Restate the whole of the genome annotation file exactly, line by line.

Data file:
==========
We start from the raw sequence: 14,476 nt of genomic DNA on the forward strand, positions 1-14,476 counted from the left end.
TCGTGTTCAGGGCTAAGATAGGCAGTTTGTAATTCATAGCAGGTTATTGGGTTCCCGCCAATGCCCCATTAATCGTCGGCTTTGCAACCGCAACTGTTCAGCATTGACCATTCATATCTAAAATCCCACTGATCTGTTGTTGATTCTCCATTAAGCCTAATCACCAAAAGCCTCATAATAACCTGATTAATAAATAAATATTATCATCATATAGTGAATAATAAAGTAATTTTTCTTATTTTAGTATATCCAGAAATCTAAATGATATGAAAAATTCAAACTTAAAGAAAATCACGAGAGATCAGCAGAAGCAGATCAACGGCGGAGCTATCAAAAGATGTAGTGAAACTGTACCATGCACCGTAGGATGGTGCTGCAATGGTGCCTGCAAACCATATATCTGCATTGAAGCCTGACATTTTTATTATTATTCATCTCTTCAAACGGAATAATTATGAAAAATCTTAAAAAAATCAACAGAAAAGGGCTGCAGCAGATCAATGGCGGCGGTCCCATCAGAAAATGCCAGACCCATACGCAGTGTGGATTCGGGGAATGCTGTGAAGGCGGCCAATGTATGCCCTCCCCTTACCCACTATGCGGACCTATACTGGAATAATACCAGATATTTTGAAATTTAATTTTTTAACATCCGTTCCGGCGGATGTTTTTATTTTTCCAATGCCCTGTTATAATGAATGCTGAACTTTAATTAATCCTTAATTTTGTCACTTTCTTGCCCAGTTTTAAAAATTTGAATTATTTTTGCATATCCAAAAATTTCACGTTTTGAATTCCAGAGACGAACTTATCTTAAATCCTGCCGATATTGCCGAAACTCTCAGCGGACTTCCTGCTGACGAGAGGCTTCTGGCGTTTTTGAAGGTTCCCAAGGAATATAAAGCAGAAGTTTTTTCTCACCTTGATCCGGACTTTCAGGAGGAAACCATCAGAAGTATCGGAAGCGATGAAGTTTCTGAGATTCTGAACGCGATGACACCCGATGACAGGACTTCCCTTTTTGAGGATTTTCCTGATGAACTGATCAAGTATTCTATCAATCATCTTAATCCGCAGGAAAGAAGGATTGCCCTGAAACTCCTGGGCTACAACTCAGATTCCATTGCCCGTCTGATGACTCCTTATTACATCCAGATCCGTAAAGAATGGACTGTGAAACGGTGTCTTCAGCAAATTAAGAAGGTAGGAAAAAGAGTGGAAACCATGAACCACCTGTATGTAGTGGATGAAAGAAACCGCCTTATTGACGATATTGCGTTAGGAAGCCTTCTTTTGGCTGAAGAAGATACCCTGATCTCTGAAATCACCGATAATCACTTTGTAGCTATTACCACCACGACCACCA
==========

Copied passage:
We start from the raw sequence: 14,476 nt of genomic DNA on the forward strand, positions 1-14,476 counted from the left end.
TCGTGTTCAGGGCTAAGATAGGCAGTTTGTAATTCATAGCAGGTTATTGGGTTCCCGCCAATGCCCCATTAATCGTCGGCTTTGCAACCGCAACTGTTCAGCATTGACCATTCATATCTAAAATCCCACTGATCTGTTGTTGATTCTCCATTAAGCCTAATCACCAAAAGCCTCATAATAACCTGATTAATAAATAAATATTATCATCATATAGTGAATAATAAAGTAATTTTTCTTATTTTAGTATATCCAGAAATCTAAATGATATGAAAAATTCAAACTTAAAGAAAATCACGAGAGATCAGCAGAAGCAGATCAACGGCGGAGCTATCAAAAGATGTAGTGAAACTGTACCATGCACCGTAGGATGGTGCTGCAATGGTGCCTGCAAACCATATATCTGCATTGAAGCCTGACATTTTTATTATTATTCATCTCTTCAAACGGAATAATTATGAAAAATCTTAAAAAAATCAACAGAAAAGGGCTGCAGCAGATCAATGGCGGCGGTCCCATCAGAAAATGCCAGACCCATACGCAGTGTGGATTCGGGGAATGCTGTGAAGGCGGCCAATGTATGCCCTCCCCTTACCCACTATGCGGACCTATACTGGAATAATACCAGATATTTTGAAATTTAATTTTTTAACATCCGTTCCGGCGGATGTTTTTATTTTTCCAATGCCCTGTTATAATGAATGCTGAACTTTAATTAATCCTTAATTTTGTCACTTTCTTGCCCAGTTTTAAAAATTTGAATTATTTTTGCATATCCAAAAATTTCACGTTTTGAATTCCAGAGACGAACTTATCTTAAATCCTGCCGATATTGCCGAAACTCTCAGCGGACTTCCTGCTGACGAGAGGCTTCTGGCGTTTTTGAAGGTTCCCAAGGAATATAAAGCAGAAGTTTTTTCTCACCTTGATCCGGACTTTCAGGAGGAAACCATCAGAAGTATCGGAAGCGATGAAGTTTCTGAGATTCTGAACGCGATGACACCCGATGACAGGACTTCCCTTTTTGAGGATTTTCCTGATGAACTGATCAAGTATTCTATCAATCATCTTAATCCGCAGGAAAGAAGGATTGCCCTGAAACTCCTGGGCTACAACTCAGATTCCATTGCCCGTCTGATGACTCCTTATTACATCCAGATCCGTAAAGAATGGACTGTGAAACGGTGTCTTCAGCAAATTAAGAAGGTAGGAAAAAGAGTGGAAACCATGAACCACCTGTATGTAGTGGATGAAAGAAACCGCCTTATTGACGATATTGCGTTAGGAAGCCTTCTTTTGGCTGAAGAAGATACCCTGATCTCTGAAATCACCGATAATCACTTTGTAGCTATTACCACCACGACCACCA